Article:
Friday, June 02, 2006

Questions about Adam Smith 1

I am often asked questions about Adam Smith by readers who email me at:
gavin [AT] adamsmithslostlegacy[DOT]com and I endeavour to answer as fully as my time and knowledge allow. It seemed to me that others may be interested in some of these queries and my answers ,and I shall post those deserving a wider audience in future.

Today’s contribution covers two questions about aspects of Smith’s life and work.

1 “Do you know of any evidence that Adam Smith and James Watt had ever met each other?”

They most certainly did meet each other. Watt was unable to work as a self-taught mechanic in Glasgow by order of the Guilds that ran the Town (they insisted on the 7-year apprenticeship statutes from Elizabeth’s time), and Watt was given space at Glasgow University, which was outside the Town boundaries to become the University’s instrument mechanic where he began, as a side interest his practical work on engines). Among the professors at Glasgow there was Adam Smith and they had many opportunities to meet on official and informal business. Watt attended meetings of Professor Simson’s symposia on mathematics, as did Smith.

There is no extant correspondence between them but as they both knew common acquaintances, one of which was Joseph Black (I have a book of Black’s correspondence with Watt; it contains mainly scientific matters), their proximity and common interests, and Watt’s experience with the Trade Corporations in Glasgow, which Smith severely criticises in Wealth Of Nations and the Lectures, so we can assume they were on reasonably intimate terms. Smith also knew Dr John Roebuck who founded the Carron Company to manufacture iron products, with whom Watt had business interests. Smith and Roebuck corresponded over the years (see Correspondence of Adam Smith, Liberty Fund edition, Indianapolis, Indiana; try Amazon).

2 “Do you know of any report that Smith personally suffered from any violence in the town or country?”

Smith does not record any personal case of him being assaulted, though, by anecdote only, he was ‘disagreeable’ after imbibing wine; ‘very ‘warm’ in his temper; called Dr Johnston a ‘son of a bitch’; and reportedly came ‘near to blows’ with Professor Anderson at faculty meetings. There is also the anecdote that he was temporarily ‘stolen by gypsies’ for half-an hour or so when he was 3-years old (see Ian Ross, Life of Adam Smith, 1995, Oxford University Press, Oxford).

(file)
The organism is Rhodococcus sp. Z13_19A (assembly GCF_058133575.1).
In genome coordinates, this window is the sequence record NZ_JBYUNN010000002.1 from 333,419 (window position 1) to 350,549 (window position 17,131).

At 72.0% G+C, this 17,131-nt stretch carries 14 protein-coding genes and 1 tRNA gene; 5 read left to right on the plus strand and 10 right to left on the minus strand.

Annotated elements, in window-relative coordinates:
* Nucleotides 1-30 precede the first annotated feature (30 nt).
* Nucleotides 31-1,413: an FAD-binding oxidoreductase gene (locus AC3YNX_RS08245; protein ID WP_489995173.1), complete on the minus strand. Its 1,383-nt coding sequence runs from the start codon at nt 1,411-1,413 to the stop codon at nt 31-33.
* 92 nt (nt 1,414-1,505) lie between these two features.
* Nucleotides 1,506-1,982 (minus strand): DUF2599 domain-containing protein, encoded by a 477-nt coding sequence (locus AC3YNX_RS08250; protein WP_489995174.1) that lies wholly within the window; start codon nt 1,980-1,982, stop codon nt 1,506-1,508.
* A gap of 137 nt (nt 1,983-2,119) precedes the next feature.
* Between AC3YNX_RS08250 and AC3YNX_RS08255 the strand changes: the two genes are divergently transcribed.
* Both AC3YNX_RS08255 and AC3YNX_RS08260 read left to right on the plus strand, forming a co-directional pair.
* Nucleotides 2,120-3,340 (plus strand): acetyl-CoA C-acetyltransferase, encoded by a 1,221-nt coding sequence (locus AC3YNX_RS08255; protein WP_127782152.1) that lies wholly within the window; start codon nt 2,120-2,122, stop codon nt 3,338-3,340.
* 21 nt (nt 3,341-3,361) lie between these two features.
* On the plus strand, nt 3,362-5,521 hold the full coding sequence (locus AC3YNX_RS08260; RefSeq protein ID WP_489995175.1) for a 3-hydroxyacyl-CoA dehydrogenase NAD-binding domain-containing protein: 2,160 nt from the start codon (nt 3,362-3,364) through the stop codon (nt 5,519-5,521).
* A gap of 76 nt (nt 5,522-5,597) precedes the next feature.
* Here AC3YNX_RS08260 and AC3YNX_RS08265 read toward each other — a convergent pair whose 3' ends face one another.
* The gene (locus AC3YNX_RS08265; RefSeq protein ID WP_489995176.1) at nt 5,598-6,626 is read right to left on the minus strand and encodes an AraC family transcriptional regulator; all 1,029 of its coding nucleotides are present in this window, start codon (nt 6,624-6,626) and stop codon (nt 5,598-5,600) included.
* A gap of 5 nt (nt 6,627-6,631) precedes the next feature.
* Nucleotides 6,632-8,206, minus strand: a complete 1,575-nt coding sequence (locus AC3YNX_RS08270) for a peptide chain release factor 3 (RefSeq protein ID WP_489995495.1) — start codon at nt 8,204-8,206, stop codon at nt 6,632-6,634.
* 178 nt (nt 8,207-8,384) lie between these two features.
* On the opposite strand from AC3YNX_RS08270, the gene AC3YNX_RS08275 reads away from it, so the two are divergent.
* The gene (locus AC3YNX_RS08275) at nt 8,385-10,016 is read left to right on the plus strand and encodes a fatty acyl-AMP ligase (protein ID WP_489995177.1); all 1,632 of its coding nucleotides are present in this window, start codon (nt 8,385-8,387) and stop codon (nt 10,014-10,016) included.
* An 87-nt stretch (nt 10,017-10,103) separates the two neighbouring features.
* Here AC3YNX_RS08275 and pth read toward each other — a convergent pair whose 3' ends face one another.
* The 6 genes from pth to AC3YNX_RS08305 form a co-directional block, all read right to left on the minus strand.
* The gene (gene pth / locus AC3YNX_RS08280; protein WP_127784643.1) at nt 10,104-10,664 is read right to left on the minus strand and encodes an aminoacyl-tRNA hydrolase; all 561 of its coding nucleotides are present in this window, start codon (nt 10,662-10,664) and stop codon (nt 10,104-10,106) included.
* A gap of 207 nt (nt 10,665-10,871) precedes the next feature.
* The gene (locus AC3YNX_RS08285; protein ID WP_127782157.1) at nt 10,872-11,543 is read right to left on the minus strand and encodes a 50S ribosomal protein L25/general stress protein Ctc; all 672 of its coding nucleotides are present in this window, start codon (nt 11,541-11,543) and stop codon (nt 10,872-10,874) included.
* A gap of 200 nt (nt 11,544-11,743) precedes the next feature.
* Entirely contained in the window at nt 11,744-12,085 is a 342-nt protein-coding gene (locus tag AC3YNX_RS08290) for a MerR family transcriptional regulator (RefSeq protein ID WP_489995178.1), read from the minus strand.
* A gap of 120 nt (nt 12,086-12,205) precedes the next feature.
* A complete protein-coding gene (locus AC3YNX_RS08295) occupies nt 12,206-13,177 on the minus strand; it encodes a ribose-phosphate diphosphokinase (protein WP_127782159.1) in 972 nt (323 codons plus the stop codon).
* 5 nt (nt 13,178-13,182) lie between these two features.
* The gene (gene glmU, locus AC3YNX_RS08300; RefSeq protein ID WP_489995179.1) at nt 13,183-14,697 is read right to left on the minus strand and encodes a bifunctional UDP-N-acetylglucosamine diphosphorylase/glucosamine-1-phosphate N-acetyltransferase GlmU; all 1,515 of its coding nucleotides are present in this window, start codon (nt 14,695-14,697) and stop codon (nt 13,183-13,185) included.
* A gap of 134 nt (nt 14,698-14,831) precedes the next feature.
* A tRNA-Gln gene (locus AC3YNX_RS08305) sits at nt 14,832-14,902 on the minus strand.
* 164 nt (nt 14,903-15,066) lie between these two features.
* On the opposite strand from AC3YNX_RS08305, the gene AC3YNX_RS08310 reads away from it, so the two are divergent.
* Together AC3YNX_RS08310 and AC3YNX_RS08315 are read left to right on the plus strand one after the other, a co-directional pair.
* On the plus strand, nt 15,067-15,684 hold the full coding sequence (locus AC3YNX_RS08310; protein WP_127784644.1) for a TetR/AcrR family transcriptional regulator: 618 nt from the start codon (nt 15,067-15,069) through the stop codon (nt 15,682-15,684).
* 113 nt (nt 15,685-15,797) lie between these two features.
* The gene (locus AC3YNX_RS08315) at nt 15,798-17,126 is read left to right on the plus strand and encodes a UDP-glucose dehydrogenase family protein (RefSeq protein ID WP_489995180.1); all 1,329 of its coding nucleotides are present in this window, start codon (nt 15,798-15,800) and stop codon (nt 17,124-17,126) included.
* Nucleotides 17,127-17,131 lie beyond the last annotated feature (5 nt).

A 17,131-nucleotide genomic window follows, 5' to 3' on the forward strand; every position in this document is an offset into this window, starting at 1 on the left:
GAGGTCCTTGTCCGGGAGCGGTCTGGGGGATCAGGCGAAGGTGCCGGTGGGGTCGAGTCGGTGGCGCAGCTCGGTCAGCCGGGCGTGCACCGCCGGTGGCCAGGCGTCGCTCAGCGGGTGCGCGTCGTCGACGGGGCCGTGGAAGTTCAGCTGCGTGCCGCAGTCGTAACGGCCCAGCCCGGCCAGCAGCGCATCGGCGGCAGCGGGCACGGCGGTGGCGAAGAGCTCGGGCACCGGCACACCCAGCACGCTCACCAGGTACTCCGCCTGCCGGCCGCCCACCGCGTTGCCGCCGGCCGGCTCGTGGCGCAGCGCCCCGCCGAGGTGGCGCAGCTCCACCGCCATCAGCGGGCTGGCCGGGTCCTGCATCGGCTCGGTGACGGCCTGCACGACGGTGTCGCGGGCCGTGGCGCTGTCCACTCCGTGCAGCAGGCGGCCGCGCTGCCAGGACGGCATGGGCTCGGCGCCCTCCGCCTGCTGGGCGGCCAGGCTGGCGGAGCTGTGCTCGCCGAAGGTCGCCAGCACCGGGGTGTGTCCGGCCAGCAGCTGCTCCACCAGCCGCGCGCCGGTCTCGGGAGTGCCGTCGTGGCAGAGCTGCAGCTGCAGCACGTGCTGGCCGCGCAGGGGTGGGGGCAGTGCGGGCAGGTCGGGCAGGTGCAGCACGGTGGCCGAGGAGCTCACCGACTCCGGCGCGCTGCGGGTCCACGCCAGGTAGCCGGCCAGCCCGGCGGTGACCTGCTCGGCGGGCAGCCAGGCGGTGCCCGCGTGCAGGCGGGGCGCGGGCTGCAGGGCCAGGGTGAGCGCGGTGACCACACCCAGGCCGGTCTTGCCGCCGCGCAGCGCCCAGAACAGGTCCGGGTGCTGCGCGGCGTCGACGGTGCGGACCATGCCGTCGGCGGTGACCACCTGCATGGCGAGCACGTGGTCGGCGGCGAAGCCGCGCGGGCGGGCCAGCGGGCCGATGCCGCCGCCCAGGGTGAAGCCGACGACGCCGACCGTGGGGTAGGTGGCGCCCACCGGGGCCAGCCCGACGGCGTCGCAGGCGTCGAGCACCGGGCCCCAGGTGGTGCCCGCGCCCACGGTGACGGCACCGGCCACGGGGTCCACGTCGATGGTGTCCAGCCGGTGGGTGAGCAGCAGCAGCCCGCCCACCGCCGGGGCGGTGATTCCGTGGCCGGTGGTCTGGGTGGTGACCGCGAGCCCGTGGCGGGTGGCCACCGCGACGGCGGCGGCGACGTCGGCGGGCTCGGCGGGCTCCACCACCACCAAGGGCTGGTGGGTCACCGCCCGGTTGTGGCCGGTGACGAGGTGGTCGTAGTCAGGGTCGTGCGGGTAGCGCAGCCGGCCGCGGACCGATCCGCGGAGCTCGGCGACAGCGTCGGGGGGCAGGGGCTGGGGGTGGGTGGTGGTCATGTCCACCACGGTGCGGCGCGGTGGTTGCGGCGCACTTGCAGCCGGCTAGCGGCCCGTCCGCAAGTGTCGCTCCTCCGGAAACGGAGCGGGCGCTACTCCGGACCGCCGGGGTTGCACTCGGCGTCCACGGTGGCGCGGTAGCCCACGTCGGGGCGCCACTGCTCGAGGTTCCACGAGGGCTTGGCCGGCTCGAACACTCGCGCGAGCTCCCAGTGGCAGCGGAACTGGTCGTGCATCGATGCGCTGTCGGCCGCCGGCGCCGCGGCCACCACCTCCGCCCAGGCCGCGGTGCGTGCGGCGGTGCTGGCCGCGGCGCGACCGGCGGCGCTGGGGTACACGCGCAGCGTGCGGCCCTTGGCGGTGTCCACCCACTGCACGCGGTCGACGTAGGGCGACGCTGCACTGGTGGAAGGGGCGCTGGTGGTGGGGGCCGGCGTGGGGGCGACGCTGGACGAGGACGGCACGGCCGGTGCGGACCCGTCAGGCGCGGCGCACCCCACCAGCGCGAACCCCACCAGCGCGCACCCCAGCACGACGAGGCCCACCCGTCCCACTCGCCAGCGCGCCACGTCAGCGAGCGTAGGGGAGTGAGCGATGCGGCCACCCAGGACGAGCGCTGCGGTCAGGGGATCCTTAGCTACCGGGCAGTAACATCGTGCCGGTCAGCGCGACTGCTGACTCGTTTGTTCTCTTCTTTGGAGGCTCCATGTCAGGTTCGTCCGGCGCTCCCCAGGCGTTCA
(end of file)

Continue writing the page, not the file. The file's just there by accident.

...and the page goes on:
He was certainly affected by the 1745-6 Jacobite rebellion. His father had been a senior functionary in the English parliament’s efforts to convince the Scottish Parliament to unify with England in 1705-07 and he worked for Lord Loudoun as his personal secretary and was a steward for the 2nd Duke of Argyll afterwards. These relationships proved helpful to young Smith in his early career. His father died a few months before Smith was born in 1723, but his reputation as a Hanoverian, anti-Jacobite helped him into Glasgow University as a student (1737) and into Oxford University as a Snell Exhibitioner in 1740-46, and later into his first Chair in Glasgow in 1751 (the Duke of Argyll had the patronage to agree or disagree to these appointments).

At Oxford the University in general, and Balliol College in particular, were imbued with Jacobite fervour when Smith attended and by all accounts the Jacobite faculty and students gave the Scotch students from Glasgow, a notoriously anti-Jacobite University, a difficult time, contributing to Smith leaving early before his Exhibition was completed. He never went back. His mother’s house in Kirkcaldy was close to the route of the Highland rebels (‘four or 5 Thousand naked and unarmed Highlanders’ in Smith’s judgement) and the government armies chasing them. No doubt he was very worried for her safety, though she had many relatives nearby, most with professional military experience.

Smith saw the barbarian invasion of Rome replicated in the armed rebellions of the Highlands (1715 and 1745). He believed the ‘first duty’ of government was the defence of the population against the invasion of neighbours – though he believed trade was the best defence of peace. He was critical of wars by European princes over trivial issues and while ‘defence is preferred to opulence’, war was always destructive of wealth.

In this last context, I have been struck by the constant use of the words ‘reduction of poverty’ as if this is a main goal of policy; I would, following Smith, prefer to see the ‘creation of wealth’ as the main objective. Wealth is the production and distribution of the ‘maintenance, conveniences and superfluities of life’ from Turgot’, or ‘all the necessaries and conveniences of life’ from Smith.

The production of real wealth, the value of what is produced annually, is the only lasting antidote to poverty. It is what people do for themselves on a constant basis that eliminates poverty and any programme that aims to ‘reduce poverty’ by giving money or bags of flour (outside of catastrophes during which humanity demands no skimping in generosity) is ultimately, even quickly, futile in achieving its aim.


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